Having described the circuit embodiments of FIGS. 1 and 3 in conjunction with their associated waveform diagrams, it can be realized that this invention further provides a method of generating a clock signal for use in a digital data processor. This method includes the steps of: (a) inputting an input clock signal having an associated first frequency; (b) generating a plurality of delayed versions of the input clock signal, wherein each delayed version is delayed by a different amount of time from the input clock signal; and (c) logically combining the plurality of delayed versions with the input clock signal to generate an output clock signal having a frequency that is a multiple of the input clock frequency.
Although described above with respect to two exemplary embodiments of the invention, it should be realized that a number of modifications can be made to the teaching of this invention. For example, more or less than three delay elements can be employed. Furthermore, each delay element may introduce a delay that is other than 25% of the period of input clock signal. Also, the construction of the logic circuits 20 and 22 may take a number of different forms, and may also be represented by circuits that ewe logically equivalent to the AND, OR, and inverter functions that are illustrated in FIGS. 1 and 3. Also, output frequency multiples of other than two can be achieved.
In the presently preferred embodiment of this invention the delay circuit 12 is constructed from lumped impedances, and the logic circuits 20 and 22 are implemented in Programmable Logic Arrays (PALs). The use of a PAL is beneficial in that a unity gate delay is achieved for all of the logic gates. However, the use of the invention is not so limited. For example, discrete integrated circuits can be used to implement the logic circuits. Alternately, both the delay circuit and the logic circuit can be implemented within an Application Specific Integrated Circuit (ASIC).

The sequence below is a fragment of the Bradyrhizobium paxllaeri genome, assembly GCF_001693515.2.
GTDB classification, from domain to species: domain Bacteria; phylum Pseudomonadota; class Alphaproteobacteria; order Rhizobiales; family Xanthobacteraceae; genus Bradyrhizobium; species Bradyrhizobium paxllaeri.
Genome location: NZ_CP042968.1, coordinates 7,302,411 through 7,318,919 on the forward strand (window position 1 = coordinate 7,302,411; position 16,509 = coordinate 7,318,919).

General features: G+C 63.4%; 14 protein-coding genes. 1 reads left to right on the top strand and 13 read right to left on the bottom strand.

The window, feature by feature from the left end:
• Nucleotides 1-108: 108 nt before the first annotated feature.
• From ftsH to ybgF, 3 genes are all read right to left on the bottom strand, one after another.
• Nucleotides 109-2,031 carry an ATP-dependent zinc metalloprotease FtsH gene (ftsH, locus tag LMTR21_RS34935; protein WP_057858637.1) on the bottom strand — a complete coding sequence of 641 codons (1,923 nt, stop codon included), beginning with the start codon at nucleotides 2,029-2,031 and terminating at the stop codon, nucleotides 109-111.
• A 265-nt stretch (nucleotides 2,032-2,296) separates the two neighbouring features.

It is noted that the inventor has determined, when using lumped impedance delay elements for the delay circuit 12, that it is desirable to specify the rise and fall times for both the leading and the trailing edges of the delay element output signal.
Thus, while the invention has been particularly shown and described with respect to several embodiments thereof, it will be understood by those skilled in the art that changes in form and details may be made therein without departing from the scope and spirit of the invention.
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|U.S. Classification||326/93, 327/116, 327/122, 377/47, 327/175|
|Oct 12, 1993||AS||Assignment|
Owner name: WANG LABORATORIES, INC., MASSACHUSETTS
Free format text: ASSIGNMENT OF ASSIGNORS INTEREST;ASSIGNOR:MACDONALD, JAMES B.;REEL/FRAME:006786/0708
Effective date: 19931012
|Dec 27, 1993||AS||Assignment|
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Free format text: SECURITY INTEREST;ASSIGNOR:WANG LABORATORIES, INC.;REEL/FRAME:006932/0047
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|Mar 15, 1995||AS||Assignment|
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|Nov 29, 1996||AS||Assignment|